“How can you care for books when you lose friends?” explained Wasim, a bookseller in Kabul’s largest book market as he spoke of the impact that four decades of violence and turmoil has left on readership in the Afghan capital.
He and his young son, who looked no older than eight, were surrounded by stacks of books covered in dust: textbooks, thick collections of poetry and volumes of English stories with translations in local languages, a commodity in high demand for the thousands of Afghans trying to learn English – a language that can take you far in the job market.
Wasim’s family has been selling books for generations.
“During the Taliban, perhaps we sold more books than ever. But it was a particular kind of books,” he said, explaining that Taliban fighters would stop by to buy a volume or two of religious books before heading to battle.
“But their era was also the biggest blow to production of creative literature – their focus was only on one field [religion].”
Initially, the claim that he had sold more books during the Taliban than any other period seemed a bit strange to me. But later, as I thought about what he said, it made perfect sense.
Books, religious or secular, remained one of the few ways Afghans could pass time during the six years of Taliban rule – as every other form of entertainment had been choked off.
Music, television and visual arts were prohibited by the government. One was reminded of this fact upon seeing the broken instruments hanging from a tree at the Torkham border with Pakistan, one of the main gateways to Afghanistan.
There was an underground market for movies and music – grocery stores doubled as movie rental centres and some people even dared to buy satellite televisions.
In general, though, people played it safe – avoiding the wrath of the Taliban’s Vice and Virtue Police, a force that drove around in white vans and shiny pickup trucks, armed with leather lashes.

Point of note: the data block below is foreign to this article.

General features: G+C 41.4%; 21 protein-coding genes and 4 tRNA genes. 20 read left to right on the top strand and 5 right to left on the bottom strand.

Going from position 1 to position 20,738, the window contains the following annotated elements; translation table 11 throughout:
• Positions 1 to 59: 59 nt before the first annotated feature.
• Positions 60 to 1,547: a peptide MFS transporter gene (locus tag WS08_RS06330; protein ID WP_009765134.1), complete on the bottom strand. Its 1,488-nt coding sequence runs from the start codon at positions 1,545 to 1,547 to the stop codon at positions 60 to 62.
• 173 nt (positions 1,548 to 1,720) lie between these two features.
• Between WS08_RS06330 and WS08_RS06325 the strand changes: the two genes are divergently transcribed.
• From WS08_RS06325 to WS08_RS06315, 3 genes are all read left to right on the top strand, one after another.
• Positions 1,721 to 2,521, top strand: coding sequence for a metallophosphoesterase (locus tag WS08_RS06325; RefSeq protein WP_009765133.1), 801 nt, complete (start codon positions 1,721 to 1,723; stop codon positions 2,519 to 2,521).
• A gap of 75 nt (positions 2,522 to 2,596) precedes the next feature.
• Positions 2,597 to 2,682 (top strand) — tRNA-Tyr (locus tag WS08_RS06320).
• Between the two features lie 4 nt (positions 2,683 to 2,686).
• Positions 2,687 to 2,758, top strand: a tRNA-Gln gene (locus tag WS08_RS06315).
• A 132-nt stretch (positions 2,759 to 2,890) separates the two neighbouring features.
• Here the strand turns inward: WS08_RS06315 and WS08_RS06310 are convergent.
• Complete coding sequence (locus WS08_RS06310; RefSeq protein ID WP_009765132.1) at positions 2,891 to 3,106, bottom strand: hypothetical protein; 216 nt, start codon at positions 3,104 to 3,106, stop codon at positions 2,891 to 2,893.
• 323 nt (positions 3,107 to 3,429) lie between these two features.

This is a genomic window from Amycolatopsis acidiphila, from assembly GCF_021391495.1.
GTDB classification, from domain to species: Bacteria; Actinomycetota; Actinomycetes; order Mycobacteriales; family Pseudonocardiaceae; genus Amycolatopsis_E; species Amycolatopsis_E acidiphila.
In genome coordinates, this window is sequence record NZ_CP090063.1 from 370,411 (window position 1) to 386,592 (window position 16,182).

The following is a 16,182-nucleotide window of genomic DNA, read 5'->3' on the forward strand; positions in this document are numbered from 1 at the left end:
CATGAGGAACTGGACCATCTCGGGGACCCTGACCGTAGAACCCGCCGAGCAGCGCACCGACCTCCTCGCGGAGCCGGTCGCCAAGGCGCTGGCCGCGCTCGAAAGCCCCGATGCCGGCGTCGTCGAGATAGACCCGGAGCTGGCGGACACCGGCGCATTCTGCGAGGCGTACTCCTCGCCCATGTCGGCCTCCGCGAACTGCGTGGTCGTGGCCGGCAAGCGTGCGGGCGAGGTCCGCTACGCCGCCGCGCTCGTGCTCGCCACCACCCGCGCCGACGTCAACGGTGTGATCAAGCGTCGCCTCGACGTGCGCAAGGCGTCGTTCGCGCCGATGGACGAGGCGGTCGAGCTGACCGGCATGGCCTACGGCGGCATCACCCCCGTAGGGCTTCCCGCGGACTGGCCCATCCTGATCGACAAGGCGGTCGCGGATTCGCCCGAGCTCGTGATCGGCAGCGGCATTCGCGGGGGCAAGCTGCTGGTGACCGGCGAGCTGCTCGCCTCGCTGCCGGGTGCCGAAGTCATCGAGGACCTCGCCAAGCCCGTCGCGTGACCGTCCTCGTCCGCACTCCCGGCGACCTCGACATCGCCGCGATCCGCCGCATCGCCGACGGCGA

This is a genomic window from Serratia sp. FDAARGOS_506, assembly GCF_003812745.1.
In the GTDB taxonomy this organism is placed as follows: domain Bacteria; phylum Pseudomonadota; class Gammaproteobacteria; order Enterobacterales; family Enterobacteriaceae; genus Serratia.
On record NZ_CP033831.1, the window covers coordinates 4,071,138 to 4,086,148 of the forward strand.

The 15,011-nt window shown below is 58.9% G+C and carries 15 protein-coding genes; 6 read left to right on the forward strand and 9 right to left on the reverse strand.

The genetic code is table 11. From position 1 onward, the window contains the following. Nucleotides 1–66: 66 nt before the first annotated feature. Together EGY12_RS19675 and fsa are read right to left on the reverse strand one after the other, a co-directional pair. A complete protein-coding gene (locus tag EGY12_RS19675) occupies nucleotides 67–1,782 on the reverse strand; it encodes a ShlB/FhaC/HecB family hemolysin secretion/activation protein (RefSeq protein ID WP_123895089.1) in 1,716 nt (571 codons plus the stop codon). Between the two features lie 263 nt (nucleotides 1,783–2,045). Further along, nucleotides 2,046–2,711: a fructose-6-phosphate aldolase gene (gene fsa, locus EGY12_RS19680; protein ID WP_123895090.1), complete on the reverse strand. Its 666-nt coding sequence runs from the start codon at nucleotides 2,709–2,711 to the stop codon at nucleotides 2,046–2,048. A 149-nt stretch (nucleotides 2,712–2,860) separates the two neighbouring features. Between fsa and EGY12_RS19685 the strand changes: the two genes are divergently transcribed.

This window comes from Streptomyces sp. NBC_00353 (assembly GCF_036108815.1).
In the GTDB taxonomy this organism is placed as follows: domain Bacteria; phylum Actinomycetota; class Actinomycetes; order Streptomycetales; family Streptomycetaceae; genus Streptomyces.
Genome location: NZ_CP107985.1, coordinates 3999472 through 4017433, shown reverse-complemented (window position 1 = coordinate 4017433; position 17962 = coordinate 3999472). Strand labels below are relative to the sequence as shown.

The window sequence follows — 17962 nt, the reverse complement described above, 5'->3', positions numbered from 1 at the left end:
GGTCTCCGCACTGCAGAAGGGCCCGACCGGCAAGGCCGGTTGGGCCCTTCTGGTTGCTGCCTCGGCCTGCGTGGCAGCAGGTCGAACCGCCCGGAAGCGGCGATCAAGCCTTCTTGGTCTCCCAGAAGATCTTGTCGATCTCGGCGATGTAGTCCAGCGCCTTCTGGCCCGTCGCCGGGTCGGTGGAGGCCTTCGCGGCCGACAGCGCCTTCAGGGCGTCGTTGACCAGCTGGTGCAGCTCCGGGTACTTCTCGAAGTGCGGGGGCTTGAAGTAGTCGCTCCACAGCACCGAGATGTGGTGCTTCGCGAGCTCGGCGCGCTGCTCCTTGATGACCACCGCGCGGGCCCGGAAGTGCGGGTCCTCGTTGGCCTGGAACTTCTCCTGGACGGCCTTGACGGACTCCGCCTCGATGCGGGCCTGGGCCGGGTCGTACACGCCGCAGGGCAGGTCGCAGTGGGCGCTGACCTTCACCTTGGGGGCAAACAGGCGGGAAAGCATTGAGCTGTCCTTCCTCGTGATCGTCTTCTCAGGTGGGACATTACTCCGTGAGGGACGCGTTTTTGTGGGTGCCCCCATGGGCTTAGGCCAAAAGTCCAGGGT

Books, once confined to religious schools and mosques, became mainstream. Mass-produced in trademark crispy-yellow paper, they were distributed in public schools. Specialized instructors were added to the staff to teach these complex books, parachuted into the curriculum without the required systematic build up.
In 2001, as the US’ B-52 fighter planes bombed Kabul and the surrounding areas, I, like many teenagers at the time, had discovered a form of entertainment that had become addictive: Iranian detective novels.
We rented these books, often thick and written in many volumes, from small stationary stores for the equivalent of $0.05 a night – a sum that became a burden on our families at the end of the month, considering that we went through one volume per night.
In great detail, these books gave us what we missed: action, romance, and a world of fantasy that we otherwise did not have access to.
Considering Wasim’s statement, the reliance on Iranian novels during the Taliban years is also indicative of another fact: that Afghanistan lacked creative production at home.
Government energy was channeled towards producing religious textbooks, and the field for creative expression had been minimized by law and, in some cases, by chance.
A decade after the fall of the Taliban, books seem to be finding their place – though very slowly – back into society. The feat is particularly impressive, considering that books have to compete with dozens of television channels, over 100 radio channels and the growing availability of internet access. What’s more, authors face challenges as copyright is never respected—almost everything that you find in the market is bootlegged, printed in Pakistan’s infamous Qisa-Khwani Bazaar.
But an increase in demand, as more people enroll in schools and universities, has brought an increase in production.
“We commissioned a new volume of history and the university students swallowed the first batch within a day,” Wasim said. “We had to go back and print a second batch. It’s wonderful to see the interest again.”